It may not always make the neighbors happy, but sports lighting has become big business for lighting designers and electrical contractors

There’s never enough time in the day. To be more accurate, there’s never enough light. Americans want it all, from holding down jobs and raising families to attending school and enjoying what little free time they have, and in that juggling of work and play, it’s just not possible to do it all before the sun goes down. For the thousands of professional sports wanna-be’s and never-were’s, community sports fields are the only places where it’s possible to chase their dreams or hold on to what’s left of them. And thanks to those tight daytime schedules that so many keep, the hours after the sun sets are often the only time they can do it.

Yet those who place so much value on their ability to play recreational sports after dark are oftentimes the same people who don’t want their night skies littered with stray sports lighting. “Everybody wants the ball park near them, but nobody wants the light shining in their backyard at 11:00 at night,” says Rick Kohl, vice president of sales for Qualite, a Hillsdale, Mich.-based sports lighting manufacturer. Crowded residential suburbs—the areas that create the greatest demand for recreational sports complexes—tend to be populated by citizens most averse to light pollution, or the light that illuminates more than the structure for which it’s intended. This steady demand for well-lit parks with unobtrusive lighting has created a complex market for lighting designers who think they can provide just the right amount of light.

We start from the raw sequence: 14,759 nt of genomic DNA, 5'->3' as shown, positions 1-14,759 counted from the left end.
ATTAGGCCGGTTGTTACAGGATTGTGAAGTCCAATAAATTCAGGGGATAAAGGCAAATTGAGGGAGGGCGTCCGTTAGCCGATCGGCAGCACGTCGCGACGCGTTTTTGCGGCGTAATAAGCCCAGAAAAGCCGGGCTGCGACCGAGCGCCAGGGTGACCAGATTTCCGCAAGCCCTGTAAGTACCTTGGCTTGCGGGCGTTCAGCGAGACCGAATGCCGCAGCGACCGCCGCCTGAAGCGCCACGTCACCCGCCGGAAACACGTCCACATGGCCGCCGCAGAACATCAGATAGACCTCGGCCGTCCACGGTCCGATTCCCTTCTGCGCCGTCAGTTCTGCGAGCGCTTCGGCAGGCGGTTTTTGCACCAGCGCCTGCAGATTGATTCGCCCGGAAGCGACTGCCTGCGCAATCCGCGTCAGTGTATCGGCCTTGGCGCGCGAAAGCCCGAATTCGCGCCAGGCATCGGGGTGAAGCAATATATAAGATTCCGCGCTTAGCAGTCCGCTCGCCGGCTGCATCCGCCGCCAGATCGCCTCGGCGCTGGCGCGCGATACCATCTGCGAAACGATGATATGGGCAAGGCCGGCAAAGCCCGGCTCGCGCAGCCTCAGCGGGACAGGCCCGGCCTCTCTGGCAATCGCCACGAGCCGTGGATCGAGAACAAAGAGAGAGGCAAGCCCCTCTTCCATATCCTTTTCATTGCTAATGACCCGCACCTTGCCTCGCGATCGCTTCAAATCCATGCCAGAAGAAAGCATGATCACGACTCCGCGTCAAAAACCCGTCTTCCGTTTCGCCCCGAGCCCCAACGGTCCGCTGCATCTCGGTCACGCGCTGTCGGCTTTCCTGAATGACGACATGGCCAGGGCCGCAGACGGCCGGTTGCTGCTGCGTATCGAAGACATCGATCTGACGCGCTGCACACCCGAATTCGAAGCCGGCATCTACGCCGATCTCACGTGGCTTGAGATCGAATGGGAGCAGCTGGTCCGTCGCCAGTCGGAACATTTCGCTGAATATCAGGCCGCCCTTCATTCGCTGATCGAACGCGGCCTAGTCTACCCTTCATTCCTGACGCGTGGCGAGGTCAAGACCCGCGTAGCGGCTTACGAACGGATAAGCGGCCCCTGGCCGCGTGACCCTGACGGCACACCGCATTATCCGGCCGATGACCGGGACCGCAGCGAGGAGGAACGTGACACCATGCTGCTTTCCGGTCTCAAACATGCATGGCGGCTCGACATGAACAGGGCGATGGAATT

Batter up. When the Lawrence Parks and Recreation department in eastern Kansas undertook the project of building a four-field softball complex near Clinton Lake in early 1996, it didn’t have to contend with a neighborhood committee intent on blocking the installation of intrusive lighting; the area had yet to be developed. Instead, the main factor that would determine the amount of lighting necessary for the $2 million Clinton Lake Sports Complex was the level of play it would host.

The first criterion that determines lighting needs for a sports field is television coverage. Almost every professional sporting event is televised nationally or by local broadcast networks, requiring an intense level of lighting. National Football League stadiums require between 250 footcandles and 300 footcandles of illumination, calling for nearly 600 1,500W or 2,000W metal halide lamps.

However, barring expansion, there are only so many fields in professional sports, and most will go 20 years or more without substantial updates to their lighting systems. As a result, local fields, such as the Clinton Lake complex, make up the market in which the majority of sports lighting projects lie. By contrast, typical softball fields built for tournament play and Little League-sanctioned baseball diamonds require 50 footcandles of illumination in the infield and 30 footcandles in the outfield, calling for 20 to 30 of the same 1,500W fixtures used in professional stadiums.